The Vietnam war that after the loss and destruction of so many lives on both American and Vietnamese sides finally with the resistance of Vietnamese and the country wide protest of American people ended in 1975 left a great impact on American cinema in 70’s. This impact opposite to the casualties of the war was in fact positive and improved this nation’s cinema and elevated to another level. Such Hollywood films in 70’s surpassed any foreign films and for the first time several such anti-war films entered almost any greatest films of all time.
Francis Ford Coppola after sometime getting stuck in his Godfather part 1&2 and before concluding his trilogy, as a payback of his due to the wave against the Vietnam war, creates his masterpiece “Apocalypse Now”. Not just being politically and morally correct this time in paying back his artistic commitment, he shows his mature cinematic talent by the end of 1970 in this film. The film starts with a gripping cinematographic scene of the war, in contrast with the beautiful tropical natural environment that were all destroyed with no hesitation. After this opening scene, the film zooms on its main protagonist, captain Benjamin Willard (Martin Sheen) of the US special operation force in his room, already drunk and suffering from the depression, post-traumatic stress and madness of the war.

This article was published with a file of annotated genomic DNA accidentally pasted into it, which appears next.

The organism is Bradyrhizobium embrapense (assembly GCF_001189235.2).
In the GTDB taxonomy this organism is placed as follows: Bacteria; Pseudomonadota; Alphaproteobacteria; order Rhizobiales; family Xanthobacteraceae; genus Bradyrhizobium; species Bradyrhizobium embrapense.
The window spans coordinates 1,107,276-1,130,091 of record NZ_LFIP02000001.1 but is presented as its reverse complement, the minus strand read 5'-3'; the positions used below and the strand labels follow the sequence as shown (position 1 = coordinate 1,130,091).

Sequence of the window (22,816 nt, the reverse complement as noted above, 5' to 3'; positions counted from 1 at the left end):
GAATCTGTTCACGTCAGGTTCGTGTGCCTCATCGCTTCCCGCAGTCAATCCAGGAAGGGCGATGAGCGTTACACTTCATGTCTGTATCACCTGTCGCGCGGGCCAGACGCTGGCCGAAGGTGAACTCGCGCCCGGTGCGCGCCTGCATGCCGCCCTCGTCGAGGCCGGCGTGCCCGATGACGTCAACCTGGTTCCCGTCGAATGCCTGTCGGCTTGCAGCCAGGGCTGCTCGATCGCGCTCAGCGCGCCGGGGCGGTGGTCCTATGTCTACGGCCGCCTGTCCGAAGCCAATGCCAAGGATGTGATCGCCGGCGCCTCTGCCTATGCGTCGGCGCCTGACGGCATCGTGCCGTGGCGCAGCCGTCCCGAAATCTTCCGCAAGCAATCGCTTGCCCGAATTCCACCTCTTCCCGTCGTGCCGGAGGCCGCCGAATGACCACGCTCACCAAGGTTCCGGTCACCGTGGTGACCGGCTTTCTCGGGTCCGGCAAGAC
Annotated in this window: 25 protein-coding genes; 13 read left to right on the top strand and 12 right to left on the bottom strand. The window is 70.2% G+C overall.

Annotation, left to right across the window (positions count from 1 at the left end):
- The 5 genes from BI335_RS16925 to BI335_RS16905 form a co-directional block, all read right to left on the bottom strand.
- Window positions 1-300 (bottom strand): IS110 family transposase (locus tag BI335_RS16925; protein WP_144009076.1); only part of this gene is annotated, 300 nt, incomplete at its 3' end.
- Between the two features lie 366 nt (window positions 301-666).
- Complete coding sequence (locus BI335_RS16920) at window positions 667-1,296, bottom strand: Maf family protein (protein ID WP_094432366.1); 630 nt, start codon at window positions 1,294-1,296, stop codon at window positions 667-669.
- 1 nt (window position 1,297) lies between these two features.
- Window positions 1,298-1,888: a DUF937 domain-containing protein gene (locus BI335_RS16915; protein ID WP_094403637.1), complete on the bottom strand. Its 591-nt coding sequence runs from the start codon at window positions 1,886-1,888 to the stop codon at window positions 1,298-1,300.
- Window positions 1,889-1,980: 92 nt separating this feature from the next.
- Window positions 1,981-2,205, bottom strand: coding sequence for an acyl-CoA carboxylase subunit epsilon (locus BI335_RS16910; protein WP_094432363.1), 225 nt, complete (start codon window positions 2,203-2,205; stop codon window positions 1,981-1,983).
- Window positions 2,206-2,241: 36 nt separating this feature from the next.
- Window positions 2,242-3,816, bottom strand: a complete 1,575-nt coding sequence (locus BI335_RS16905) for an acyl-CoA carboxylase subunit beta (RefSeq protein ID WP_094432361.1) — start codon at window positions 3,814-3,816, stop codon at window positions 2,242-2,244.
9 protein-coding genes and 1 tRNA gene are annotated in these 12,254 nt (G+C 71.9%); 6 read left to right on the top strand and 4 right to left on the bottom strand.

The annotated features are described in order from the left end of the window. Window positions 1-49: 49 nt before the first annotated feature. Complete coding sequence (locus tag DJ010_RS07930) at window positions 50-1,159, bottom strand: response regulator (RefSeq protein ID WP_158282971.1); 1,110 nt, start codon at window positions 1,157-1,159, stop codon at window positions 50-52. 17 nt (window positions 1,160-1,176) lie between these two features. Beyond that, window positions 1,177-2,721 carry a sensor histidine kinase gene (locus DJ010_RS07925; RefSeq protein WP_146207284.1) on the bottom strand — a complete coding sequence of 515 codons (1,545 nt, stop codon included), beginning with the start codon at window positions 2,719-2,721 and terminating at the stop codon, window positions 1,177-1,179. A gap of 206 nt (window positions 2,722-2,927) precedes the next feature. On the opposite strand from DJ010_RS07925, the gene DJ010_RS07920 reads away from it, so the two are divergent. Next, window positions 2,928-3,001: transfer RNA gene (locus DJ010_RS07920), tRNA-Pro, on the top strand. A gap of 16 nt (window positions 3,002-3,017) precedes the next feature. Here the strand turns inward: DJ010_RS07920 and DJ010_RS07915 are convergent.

Then two army officers come in to his place, wash and clean him up and take him to a general of the American army. He is questioned if he knows colonel Kurtz (Marlon Brando), an American military hero who has gone mad somewhere in the jungle of Cambodia and has taken things and the command of many fellow soldiers and the locals in his own hands, acting like a demi-God. Captain Willard who does not know anything about Kurtz, is ordered to find his hideout location and terminates him, keeping the mission as a secret and as it never existed. Willard in disbelief of how the US army and its general could send him on such a mission to kill one of his own high ranked, highly achieved and decorated hero officers.
On an army boat accompanied by a few soldiers as associates who do not know much about the mission, Willard arrives at a village where is still bombarding and wiping out the whole village and civilians by the air struck. In the mist of the killing field there’s a church service by a minister and at night the squadron under the command of their narcissistic lieutenant Colonel William (Bill) Kilgore (Robert Duval) having a beach party. The next day on their way to mission destination and while helicopters continue with their rampage bombardments and killing spree, two American private ex-surfers with the encouragement of Colonel Bill surf the tropical waves.
Read the full text here: